In a future blog, I’d love to dip into a bit of crime and passion, unrequited love and betrayal. The pictures of the river and bluffs and the teepee are photographs taken by my son, Nick, who also took all the photographs of Fort Walsh and the Cypress Hills featured on my website. 

Elizabeth Clements is the author of Beneath A Horse-Thief Moon. and


  1. Nice addition to the original post. Thanks Doris

  2. Elizabeth,

    From my perspective, re-posting blog articles is not only acceptable, its necessary. Granted one should put ample time between the original and the re-posts, but I enjoy rereading articles, and I learn something I missed before. Also, as new readers discover you, the articles are new to them.

    I look forward to your 'lessons' about Canada's history. ;-)

    1. Thank you, Kaye, for reassuring me that it's acceptable and even necessary to repost sometimes. What a moment of panic at 1:30 a.m. to realize I'd forgotten to blog. Half a dozen ideas ran through my head...but haste makes waste so I opted for re-use.

  3. I love the name Medicine Hat. How lucky the town was to have Rudyard Kipling come to call. Such an interesting account of a town with a unique name. Somehow I cannot put the word dessert in with Canada--makes me think it ought to be a hot, dry place.
    I imagine you were horrified to realize you had forgotten to post a blog on your day, Elizabeth, but a good recovery. I liked this post.

    all good things to your corner of the continent...

    1. Sarah, I typed a reply then went on to Kristy's and then I realized my reply to you didn't post. I think I wrote that we have many unique names here, influenced by the indigenous people who lived here before settlers and ranchers moved in. There are lots of places named after animals, people, or combined names, or places in Europe and the British Isles. The same holds true in the USA. Medicine Hat is very arid, surrounded by prairie, hence considered semi-desert yet 40 minutes' drive to the east we enter the pine forest of the Cypress Hills. Drive four hours west and we're in the Rockies (Banff) and hundreds of lakes. Go north and there's different terrain again. The Yukon is similar to Alaska and the cold in the land of the midnight sun is too cold and dark for this heat-seeking Albertan. Thanks for stopping by and keep warm, Sarah.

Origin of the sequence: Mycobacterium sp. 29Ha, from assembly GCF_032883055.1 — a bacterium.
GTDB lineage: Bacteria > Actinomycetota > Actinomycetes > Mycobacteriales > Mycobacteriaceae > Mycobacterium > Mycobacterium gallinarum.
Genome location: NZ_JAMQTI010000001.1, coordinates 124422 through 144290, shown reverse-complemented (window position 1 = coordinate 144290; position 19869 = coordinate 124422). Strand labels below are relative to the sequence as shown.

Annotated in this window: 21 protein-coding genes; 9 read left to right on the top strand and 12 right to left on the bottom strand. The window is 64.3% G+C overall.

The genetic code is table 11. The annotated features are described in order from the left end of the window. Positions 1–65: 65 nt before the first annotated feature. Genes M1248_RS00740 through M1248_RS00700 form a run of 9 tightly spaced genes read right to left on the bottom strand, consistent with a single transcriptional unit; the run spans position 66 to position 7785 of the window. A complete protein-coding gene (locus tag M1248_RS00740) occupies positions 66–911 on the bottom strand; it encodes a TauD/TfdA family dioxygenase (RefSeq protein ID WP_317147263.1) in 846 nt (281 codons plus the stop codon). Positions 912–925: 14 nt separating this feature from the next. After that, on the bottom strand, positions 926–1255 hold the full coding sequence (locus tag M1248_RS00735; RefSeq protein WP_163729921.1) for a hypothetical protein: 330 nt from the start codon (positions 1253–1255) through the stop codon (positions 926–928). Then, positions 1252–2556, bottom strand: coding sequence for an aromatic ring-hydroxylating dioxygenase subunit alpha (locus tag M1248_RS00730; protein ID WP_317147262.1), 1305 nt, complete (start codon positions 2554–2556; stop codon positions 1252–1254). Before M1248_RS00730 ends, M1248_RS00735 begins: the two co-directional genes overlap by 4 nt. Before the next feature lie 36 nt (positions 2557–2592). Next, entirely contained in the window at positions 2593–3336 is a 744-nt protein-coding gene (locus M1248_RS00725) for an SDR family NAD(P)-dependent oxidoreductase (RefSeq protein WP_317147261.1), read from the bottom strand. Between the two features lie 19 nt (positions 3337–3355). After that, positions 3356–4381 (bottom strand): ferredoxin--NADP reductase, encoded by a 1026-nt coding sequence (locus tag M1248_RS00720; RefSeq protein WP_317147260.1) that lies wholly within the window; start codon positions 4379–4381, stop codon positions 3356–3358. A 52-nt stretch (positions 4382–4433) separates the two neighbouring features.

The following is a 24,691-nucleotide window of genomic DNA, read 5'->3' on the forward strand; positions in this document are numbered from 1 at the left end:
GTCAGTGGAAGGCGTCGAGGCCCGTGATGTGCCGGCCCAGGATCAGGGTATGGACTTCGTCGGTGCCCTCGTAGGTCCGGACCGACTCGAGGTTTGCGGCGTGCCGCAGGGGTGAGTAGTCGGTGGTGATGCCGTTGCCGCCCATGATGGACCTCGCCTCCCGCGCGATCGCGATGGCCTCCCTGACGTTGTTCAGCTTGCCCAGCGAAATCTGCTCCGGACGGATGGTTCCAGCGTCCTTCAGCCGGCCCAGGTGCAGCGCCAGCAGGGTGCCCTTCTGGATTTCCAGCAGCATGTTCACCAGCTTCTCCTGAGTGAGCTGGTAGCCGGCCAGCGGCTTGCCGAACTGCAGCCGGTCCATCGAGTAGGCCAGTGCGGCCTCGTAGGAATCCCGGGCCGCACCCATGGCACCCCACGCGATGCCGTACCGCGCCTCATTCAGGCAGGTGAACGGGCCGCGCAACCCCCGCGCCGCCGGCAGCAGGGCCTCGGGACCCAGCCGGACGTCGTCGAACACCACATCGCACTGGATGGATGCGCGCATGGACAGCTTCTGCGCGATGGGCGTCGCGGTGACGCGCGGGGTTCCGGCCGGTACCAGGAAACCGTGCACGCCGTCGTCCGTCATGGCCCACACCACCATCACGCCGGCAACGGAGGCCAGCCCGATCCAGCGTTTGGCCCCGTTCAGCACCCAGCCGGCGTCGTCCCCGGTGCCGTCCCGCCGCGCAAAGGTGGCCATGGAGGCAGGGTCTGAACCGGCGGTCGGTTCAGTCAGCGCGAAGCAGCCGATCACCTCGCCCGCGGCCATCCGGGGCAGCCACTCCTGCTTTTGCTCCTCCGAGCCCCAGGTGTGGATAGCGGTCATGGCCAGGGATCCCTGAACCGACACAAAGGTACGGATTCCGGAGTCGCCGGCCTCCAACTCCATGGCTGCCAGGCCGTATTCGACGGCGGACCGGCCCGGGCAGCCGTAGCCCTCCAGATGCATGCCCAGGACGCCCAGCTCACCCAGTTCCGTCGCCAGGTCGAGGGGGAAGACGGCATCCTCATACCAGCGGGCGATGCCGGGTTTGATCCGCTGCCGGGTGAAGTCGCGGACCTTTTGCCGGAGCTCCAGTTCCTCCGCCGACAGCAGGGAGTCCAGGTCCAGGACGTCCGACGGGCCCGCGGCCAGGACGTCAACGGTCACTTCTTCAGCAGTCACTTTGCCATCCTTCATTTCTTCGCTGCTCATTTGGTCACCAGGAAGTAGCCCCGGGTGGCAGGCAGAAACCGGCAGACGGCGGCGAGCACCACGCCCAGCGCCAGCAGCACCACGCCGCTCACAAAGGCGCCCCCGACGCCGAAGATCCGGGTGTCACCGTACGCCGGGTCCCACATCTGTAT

4. Elizabeth,
    I haven't spent too much time in Canada, but I do love it. Your post illuminated the wonderful history that's there. There's also a Medicine Hat in Utah. :-)

    1. Kristy, Canada is such a beautiful country, second largest in the world and so under-populated for its size. If you read my reply to Sarah's post you'll see what a diverse province I live in (Alberta). I did not know there is a Medicine Hat in Utah. I wonder if it has the same inspiration for it's name? I must check it out. For the third book in my trilogy I was going to name the community Cripple Creek....until I checked with Google and discovered there is a very famous Cripple Creek in Arizona so I decided to call it something else. Isn't the Internet/Google amazing for instant fingertip information amazing! Makes my encyclopedias obsolete because it takes me longer to go down the hall to my office and dig out a volume and look for the item than go to Google and have a dozen links in 10 seconds. Thanks for stopping by, Kristy.